We last saw the game at E3, and since then, the graphical effects, such as fire and water, are looking increasingly polished. The recommended minimum specs for the game are currently set at a 2.4GHz processor, 512MB RAM, and a 64MB graphics card, which seems fairly modest for a game of this size. Aside from graphical flourishes, certain features have been expanded as well. There are certainly a lot of quests to get through, and from the half-hour snippet we were privileged to see at Leipzig, it seems that there are actually quests within quests. Quite often, these are side achievements that you don't really set out to undertake. For example, you may be rewarded for seeing all the landmarks within a certain region (Breeland or the Shire, for example), and there are the usual accomplishments for slaying a set number of trolls or goblins. You can also become a lore master by recovering books and information about what is happening within the gameworld.
The accomplishments that you achieve can then be used to help gain traits within the game. Traits are essentially special abilities that you can equip and unequip at will, and that let you specialise your character as needed. As with any MMO, the skills that you choose to equip will help define the role that your character plays within the game. However, each of the seven classes has both a primary and secondary role. For example, a champion will primarily be a damage dealer, but he can also be a tank. It all depends on the group dynamic of each team and the situation that players find themselves in as they progress through the game.
While the game has yet to be released, the potential size and depth of the Lord of the Rings world means that it is ripe for expansion packs in the future. The game already looks like it will present a massive amount of exploration on its own. Nearly all the major characters promise to make an appearance at one point. All, that is, apart from Frodo, who is a conspicuous absence. At least fan favourite Gandalf will make an appearance at some point.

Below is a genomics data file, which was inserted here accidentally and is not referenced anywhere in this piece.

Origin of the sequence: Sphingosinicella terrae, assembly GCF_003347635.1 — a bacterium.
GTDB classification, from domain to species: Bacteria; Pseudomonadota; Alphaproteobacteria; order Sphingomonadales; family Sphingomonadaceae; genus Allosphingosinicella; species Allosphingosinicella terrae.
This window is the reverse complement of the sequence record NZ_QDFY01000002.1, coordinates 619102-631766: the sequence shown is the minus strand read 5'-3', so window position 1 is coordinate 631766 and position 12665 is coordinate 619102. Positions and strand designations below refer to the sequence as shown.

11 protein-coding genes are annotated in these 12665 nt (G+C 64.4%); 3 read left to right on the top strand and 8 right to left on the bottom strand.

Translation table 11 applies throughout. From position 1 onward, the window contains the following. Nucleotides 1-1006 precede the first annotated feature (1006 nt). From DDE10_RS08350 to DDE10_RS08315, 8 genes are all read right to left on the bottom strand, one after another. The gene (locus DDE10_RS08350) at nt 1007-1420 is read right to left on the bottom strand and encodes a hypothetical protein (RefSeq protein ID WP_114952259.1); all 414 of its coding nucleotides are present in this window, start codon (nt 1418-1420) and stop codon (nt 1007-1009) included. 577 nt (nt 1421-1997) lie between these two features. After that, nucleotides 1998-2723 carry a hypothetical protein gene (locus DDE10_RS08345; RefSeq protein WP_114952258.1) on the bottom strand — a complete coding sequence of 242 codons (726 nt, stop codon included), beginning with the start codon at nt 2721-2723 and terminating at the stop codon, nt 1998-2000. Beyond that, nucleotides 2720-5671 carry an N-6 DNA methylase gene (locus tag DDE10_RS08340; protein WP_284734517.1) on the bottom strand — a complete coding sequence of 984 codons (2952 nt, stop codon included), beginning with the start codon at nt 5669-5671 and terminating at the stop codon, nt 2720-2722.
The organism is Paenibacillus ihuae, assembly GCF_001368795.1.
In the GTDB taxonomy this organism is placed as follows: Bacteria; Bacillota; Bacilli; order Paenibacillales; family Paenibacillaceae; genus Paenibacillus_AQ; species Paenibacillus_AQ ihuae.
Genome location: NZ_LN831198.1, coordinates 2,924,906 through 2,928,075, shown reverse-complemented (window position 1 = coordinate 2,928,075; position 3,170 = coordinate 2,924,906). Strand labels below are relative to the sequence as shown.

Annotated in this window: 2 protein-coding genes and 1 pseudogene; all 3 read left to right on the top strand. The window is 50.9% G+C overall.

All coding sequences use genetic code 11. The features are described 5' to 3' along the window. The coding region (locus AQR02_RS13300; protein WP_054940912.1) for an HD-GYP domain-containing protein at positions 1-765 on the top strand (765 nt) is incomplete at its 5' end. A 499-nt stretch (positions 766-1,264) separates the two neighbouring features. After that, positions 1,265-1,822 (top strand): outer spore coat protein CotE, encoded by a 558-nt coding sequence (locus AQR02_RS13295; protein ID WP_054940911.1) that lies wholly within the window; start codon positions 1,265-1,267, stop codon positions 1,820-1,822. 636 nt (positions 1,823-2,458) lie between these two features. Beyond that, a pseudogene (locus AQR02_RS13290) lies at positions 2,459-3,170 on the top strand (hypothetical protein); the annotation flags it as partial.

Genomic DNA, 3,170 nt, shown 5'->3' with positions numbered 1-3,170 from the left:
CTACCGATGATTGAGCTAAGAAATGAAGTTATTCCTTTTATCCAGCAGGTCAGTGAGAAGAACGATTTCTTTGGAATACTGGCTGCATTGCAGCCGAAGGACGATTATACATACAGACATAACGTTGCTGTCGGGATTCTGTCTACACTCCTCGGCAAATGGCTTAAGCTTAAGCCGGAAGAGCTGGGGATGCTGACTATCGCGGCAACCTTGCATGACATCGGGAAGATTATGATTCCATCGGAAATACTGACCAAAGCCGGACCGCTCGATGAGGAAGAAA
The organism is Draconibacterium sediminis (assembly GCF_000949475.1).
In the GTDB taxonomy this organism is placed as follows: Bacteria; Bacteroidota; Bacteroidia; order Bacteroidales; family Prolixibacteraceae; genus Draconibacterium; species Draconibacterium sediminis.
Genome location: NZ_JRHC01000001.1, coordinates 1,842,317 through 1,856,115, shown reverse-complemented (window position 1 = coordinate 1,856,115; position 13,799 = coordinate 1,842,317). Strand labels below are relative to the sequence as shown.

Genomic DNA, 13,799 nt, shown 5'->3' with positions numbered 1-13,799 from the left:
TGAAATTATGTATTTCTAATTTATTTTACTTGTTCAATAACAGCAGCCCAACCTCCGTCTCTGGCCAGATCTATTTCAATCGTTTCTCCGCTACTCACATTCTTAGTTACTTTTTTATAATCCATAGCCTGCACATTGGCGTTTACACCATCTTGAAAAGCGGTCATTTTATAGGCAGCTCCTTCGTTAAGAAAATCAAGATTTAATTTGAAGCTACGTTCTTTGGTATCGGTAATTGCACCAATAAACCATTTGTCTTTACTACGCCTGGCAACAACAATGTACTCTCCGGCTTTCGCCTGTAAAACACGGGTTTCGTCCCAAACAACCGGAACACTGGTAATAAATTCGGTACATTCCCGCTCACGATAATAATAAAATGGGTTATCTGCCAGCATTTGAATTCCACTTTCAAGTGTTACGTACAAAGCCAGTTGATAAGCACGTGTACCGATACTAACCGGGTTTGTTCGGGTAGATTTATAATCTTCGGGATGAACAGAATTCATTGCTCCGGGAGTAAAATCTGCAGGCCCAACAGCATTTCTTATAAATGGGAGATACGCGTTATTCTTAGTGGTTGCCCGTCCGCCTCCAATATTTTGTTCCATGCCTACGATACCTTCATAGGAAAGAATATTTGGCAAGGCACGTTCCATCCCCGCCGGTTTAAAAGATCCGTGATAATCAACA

As with most modern MMOs, combat is dynamic, which means that your success is dependant on your position to the foe. A skilled player will therefore be able to dispatch foes quickly by circling around them, which should also serve to confuse the enemy as you attack. It's not all about attacking in The Lord of the Rings Online though, and a massive part of the attraction is just to explore the world that was created in J.R.R. Tolkien's fantastically detailed books. Instead of being linear, the story is a much more open interpretation of Tolkien's world, and as such it weaves around the path of the fellowship of the ring. While Frodo and company are heading off to destroy the ring at Mount Doom, players will occasionally cross paths, often directly affecting the fellowship and interacting with key members of the story. Depending on which class you choose, you'll also start out in different parts of Middle-earth with different opening quests, which should give the game some replay value.
This massively ambitious project is looking like it's finally taking shape, and while the spring 2007 release is still a ways off, the move into beta is an encouraging sign. Those looking for an MMORPG with a meaty story will probably lap the game up, even if the underlying adventure may be familiar to many. We'll have more on the game as it approaches its final release date.